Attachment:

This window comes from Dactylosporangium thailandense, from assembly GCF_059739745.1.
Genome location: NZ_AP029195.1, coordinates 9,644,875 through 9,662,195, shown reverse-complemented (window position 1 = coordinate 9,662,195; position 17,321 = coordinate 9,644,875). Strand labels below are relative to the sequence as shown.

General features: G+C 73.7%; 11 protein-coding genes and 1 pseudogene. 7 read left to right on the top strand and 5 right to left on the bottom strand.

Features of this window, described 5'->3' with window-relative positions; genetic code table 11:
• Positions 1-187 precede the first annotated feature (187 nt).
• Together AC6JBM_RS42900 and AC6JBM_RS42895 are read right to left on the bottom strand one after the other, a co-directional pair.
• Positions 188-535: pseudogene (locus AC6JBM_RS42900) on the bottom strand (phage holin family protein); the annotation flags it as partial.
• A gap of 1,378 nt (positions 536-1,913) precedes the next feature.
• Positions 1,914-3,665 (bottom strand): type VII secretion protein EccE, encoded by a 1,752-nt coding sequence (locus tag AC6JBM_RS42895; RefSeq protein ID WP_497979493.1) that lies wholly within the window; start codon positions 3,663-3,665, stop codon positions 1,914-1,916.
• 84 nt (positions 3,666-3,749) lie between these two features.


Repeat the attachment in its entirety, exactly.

This window comes from Dactylosporangium thailandense, from assembly GCF_059739745.1.
Genome location: NZ_AP029195.1, coordinates 9,644,875 through 9,662,195, shown reverse-complemented (window position 1 = coordinate 9,662,195; position 17,321 = coordinate 9,644,875). Strand labels below are relative to the sequence as shown.

General features: G+C 73.7%; 11 protein-coding genes and 1 pseudogene. 7 read left to right on the top strand and 5 right to left on the bottom strand.

Features of this window, described 5'->3' with window-relative positions; genetic code table 11:
• Positions 1-187 precede the first annotated feature (187 nt).
• Together AC6JBM_RS42900 and AC6JBM_RS42895 are read right to left on the bottom strand one after the other, a co-directional pair.
• Positions 188-535: pseudogene (locus AC6JBM_RS42900) on the bottom strand (phage holin family protein); the annotation flags it as partial.
• A gap of 1,378 nt (positions 536-1,913) precedes the next feature.
• Positions 1,914-3,665 (bottom strand): type VII secretion protein EccE, encoded by a 1,752-nt coding sequence (locus tag AC6JBM_RS42895; RefSeq protein ID WP_497979493.1) that lies wholly within the window; start codon positions 3,663-3,665, stop codon positions 1,914-1,916.
• 84 nt (positions 3,666-3,749) lie between these two features.